Up to 90 per cent of pregnant women will have to get an antenatal check within 10 weeks if the Government proceeds with bold recommendations made in a major inquiry into children's health and child abuse.

The far-reaching Parliamentary health committee inquiry makes a series of recommendations on issues ranging from sexual health to early childhood education.

One of the key recommendations is a new national health target to ensure pregnant women have a check-up early in their pregnancy.

"The rationale behind this recommendation is that the earlier in pregnancy that medical and social assessment can take place, the sooner intervention can occur if it is necessary," the committee's report said.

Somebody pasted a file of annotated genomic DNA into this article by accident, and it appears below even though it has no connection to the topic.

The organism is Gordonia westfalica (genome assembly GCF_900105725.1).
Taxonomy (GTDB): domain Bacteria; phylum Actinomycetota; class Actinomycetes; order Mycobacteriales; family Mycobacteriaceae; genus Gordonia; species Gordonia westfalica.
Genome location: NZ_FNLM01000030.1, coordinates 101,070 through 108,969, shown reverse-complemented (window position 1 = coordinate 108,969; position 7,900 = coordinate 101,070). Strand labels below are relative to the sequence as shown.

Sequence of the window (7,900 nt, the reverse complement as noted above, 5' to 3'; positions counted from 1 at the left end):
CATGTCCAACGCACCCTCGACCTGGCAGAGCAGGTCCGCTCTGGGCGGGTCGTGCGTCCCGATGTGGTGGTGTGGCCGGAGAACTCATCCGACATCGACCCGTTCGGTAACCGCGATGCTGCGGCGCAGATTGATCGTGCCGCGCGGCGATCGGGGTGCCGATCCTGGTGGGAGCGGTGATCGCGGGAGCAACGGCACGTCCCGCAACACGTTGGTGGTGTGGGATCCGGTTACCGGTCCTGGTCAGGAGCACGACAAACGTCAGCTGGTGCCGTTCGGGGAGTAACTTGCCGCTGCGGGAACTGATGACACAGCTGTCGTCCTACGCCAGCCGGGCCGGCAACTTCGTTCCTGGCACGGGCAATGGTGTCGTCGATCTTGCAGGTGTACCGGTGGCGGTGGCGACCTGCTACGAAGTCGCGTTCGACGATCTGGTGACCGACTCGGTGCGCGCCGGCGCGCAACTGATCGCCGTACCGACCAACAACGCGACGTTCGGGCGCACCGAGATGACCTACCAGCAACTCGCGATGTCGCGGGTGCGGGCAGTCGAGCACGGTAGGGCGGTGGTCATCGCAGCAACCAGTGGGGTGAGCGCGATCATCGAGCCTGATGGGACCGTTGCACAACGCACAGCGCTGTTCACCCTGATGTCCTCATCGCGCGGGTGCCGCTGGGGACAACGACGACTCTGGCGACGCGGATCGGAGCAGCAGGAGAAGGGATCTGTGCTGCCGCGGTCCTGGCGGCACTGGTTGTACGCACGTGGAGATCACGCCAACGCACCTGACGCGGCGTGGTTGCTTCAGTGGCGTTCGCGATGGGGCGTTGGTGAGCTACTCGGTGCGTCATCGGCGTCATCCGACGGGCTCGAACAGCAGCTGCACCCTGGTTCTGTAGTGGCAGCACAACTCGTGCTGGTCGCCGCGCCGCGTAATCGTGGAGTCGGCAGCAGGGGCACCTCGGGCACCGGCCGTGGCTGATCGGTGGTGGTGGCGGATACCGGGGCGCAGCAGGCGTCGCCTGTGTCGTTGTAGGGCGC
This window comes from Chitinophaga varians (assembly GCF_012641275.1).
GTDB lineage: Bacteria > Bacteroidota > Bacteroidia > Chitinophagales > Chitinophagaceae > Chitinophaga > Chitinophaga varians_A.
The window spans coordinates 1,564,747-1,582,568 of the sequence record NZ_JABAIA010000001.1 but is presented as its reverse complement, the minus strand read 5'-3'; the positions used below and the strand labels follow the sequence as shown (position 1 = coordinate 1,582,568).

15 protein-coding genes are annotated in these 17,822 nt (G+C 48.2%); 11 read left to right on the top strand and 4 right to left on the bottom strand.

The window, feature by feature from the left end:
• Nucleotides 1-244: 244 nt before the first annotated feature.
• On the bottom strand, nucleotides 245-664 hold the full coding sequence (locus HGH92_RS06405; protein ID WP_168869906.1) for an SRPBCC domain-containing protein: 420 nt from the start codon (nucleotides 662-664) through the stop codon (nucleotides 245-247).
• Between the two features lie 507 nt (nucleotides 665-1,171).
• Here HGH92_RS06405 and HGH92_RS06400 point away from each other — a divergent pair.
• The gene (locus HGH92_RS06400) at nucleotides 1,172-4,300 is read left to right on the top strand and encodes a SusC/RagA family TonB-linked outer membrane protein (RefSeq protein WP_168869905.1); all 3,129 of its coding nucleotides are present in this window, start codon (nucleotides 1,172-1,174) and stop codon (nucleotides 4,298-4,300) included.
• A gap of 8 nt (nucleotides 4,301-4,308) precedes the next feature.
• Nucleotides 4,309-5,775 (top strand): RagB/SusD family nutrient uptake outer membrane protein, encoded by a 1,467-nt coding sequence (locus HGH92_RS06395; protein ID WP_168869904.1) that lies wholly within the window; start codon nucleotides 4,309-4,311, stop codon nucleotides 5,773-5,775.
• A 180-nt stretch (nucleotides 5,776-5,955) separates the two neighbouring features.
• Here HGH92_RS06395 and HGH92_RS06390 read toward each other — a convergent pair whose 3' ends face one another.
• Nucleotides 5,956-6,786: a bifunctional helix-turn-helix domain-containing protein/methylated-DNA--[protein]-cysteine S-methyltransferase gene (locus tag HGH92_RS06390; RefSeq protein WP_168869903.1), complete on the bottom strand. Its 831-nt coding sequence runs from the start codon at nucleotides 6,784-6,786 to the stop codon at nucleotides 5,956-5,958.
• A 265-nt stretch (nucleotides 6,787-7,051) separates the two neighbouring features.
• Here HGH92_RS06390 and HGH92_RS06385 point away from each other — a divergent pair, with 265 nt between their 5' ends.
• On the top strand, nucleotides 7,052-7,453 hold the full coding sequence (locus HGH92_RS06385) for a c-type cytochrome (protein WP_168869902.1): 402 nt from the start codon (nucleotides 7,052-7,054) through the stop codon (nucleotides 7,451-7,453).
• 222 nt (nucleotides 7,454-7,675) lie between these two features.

In parts of Auckland, the proportion of women seeing a doctor early in their pregnancy was as low as 16 per cent - a trend described as "Third World" by the inquiry's authors.

The committee suggested an initial target of 60 per cent, and noted that in Sweden 90 per cent of women were checked within eight weeks.

The inquiry also found high rates of unplanned pregnancy - between 40 and 60 per cent - and suggested mandatory sex education in schools and greater subsidies for long-acting contraceptives.

Bold changes were also proposed to reduce the high rate of foetal alcohol spectrum disorder, including warning labels on all alcohol products and consideration of higher tax excises.

The committee recommended the Government undertake an economic analysis of early intervention programmes within 12 months and reprioritise funding and focus towards the period between pre-conception and three years of age.

The Government must respond to the inquiry within three months.